> > unlimited time and no grades. Tests are designed to exclude. As long as

    > the
    > > test excludes on the basis of merit (in this case knowledge) then it can

    > be
    > > reasonably link as a predictor of competence in the subject being

    tested.
    > >
    > > The tests allow for a reasonable percentage of false answers, 100% is

    not
    > > the only passing score, despite the clamoring of people who have already
    > > achieved MCSE or MCSA status, at the current pass/fail level, it would

    not
    > > be in the best interests of employers or candidates.
    > >
    > > Braindumps are "bad" because you are not being tested. The person who

    took
    > > the test and provided the "correct(?)" answers was tested, then passes

    the
    > > answers on to you. Test simulations (Transcender, Measure-up, etc) do
    > > provide a similar experience..no different than practice SAT tests, for
    > > college entrance or questions at the end of a chapter in your

    manual...but
    > > not the current test or current answers. So, what would be a good test

    of
    > a
    > > Brain dump vs. a test simulation? If it is advertised as "exact" answers

    > as
    > > on the test...it is a Brain Dump. Think of it like your system
    > > responsibilities are the same as your new Porsche; one technician

    actually
    > > worked on cars for some period of time, upgraded his skills by reading
    > > manuals, observing more experienced techs and attended and successfully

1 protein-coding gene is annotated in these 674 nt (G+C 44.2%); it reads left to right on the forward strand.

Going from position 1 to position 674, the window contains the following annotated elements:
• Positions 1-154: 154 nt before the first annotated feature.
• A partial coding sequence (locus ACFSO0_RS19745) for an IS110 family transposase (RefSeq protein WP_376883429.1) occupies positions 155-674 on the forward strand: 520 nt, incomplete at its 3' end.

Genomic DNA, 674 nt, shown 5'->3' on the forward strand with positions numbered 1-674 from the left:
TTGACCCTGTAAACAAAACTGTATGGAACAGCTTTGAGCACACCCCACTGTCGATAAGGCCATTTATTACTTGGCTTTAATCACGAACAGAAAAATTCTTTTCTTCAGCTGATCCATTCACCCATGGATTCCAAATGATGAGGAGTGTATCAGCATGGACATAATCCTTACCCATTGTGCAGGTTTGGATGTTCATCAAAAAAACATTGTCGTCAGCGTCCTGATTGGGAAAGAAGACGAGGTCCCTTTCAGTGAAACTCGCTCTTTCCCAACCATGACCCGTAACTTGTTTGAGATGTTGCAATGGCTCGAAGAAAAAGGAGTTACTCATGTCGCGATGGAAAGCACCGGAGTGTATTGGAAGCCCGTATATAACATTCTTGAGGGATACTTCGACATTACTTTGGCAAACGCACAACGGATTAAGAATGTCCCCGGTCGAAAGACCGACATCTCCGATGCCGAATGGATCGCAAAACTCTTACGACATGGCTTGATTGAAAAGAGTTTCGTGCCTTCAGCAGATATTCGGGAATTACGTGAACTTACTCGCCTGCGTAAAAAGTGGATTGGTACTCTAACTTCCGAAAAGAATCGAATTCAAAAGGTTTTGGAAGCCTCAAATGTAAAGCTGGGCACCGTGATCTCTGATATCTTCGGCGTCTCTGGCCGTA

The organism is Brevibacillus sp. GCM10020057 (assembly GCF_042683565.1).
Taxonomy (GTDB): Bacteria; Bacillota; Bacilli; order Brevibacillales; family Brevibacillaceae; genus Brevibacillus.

> > completed a factory approved test on what is wrong with your vehicle.
    > > Another got a look at the test and the correct answers some time before

    > the
    > > test, and passed with the same grade. Your $100,000 piece of fine

    > machinery
    > > needs to be inspected, the brakes repaired for that next 280Km blast

    down
    > > the crowded Autobahn. Who do you want working on your car, who do you

    > trust
    > > when he says, that the funny noise you heard or vibration you felt was,
    > > "it's not a problem"? Now take that same experience and apply it to a
    > > business owner that relies on maximum uptime for his staff to perform

    and
    > > respond to daily customer, stocking and sales issues. Who do you think

    he
    > > wants running his companies life's blood?
    > >
    > > When you work with a fellow professional, you expect him or her to pull
    > > their own weight, how fair is it to have all the hard, technical

    shuffled
    > > off to one person, when everyone is supposedly equally trained and

    equally
    > > compensated?
    > > "owen" <> wrote in message
    > > news:...
    > > > hi.
    > > >
    > > > I have a dumb question, but I ask because I am new to this and I

    > honestly
    > > > dont know.
    > > >
    > > > Can someone please explain to me what exactly are "brain dumps" and

    what
    > > is
    > > > so bad about them? why are they different to say, Transcender.?

    Arent
    > > they
    > > > just practice exams? I am confused.
    > > >
    > > >
    > > > Owen
    > > >
    > > >

    > >
    > >

    >
    >
     
    Omar Rizwan, Jul 14, 2003
    #4